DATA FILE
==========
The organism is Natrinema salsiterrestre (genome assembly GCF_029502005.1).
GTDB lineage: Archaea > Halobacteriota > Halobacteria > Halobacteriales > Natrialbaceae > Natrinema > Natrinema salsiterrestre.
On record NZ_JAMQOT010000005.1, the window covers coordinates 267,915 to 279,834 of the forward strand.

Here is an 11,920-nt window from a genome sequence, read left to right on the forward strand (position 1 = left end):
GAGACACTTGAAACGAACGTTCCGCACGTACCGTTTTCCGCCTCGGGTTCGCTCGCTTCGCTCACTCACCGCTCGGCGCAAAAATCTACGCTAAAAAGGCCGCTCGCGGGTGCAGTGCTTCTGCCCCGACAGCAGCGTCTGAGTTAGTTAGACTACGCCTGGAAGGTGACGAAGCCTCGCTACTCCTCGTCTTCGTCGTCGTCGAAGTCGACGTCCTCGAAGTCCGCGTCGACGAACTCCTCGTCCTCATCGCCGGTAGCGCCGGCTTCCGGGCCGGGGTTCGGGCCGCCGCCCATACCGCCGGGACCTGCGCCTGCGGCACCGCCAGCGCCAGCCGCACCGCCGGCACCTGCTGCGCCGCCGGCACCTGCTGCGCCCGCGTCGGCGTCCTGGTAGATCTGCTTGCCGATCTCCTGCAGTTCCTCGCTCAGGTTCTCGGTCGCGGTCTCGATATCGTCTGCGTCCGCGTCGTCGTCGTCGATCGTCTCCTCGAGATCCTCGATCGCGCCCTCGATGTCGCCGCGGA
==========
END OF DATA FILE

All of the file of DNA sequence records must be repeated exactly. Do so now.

The organism is Natrinema salsiterrestre (genome assembly GCF_029502005.1).
GTDB lineage: Archaea > Halobacteriota > Halobacteria > Halobacteriales > Natrialbaceae > Natrinema > Natrinema salsiterrestre.
On record NZ_JAMQOT010000005.1, the window covers coordinates 267,915 to 279,834 of the forward strand.

Here is an 11,920-nt window from a genome sequence, read left to right on the forward strand (position 1 = left end):
GAGACACTTGAAACGAACGTTCCGCACGTACCGTTTTCCGCCTCGGGTTCGCTCGCTTCGCTCACTCACCGCTCGGCGCAAAAATCTACGCTAAAAAGGCCGCTCGCGGGTGCAGTGCTTCTGCCCCGACAGCAGCGTCTGAGTTAGTTAGACTACGCCTGGAAGGTGACGAAGCCTCGCTACTCCTCGTCTTCGTCGTCGTCGAAGTCGACGTCCTCGAAGTCCGCGTCGACGAACTCCTCGTCCTCATCGCCGGTAGCGCCGGCTTCCGGGCCGGGGTTCGGGCCGCCGCCCATACCGCCGGGACCTGCGCCTGCGGCACCGCCAGCGCCAGCCGCACCGCCGGCACCTGCTGCGCCGCCGGCACCTGCTGCGCCCGCGTCGGCGTCCTGGTAGATCTGCTTGCCGATCTCCTGCAGTTCCTCGCTCAGGTTCTCGGTCGCGGTCTCGATATCGTCTGCGTCCGCGTCGTCGTCGTCGATCGTCTCCTCGAGATCCTCGATCGCGCCCTCGATGTCGCCGCGGA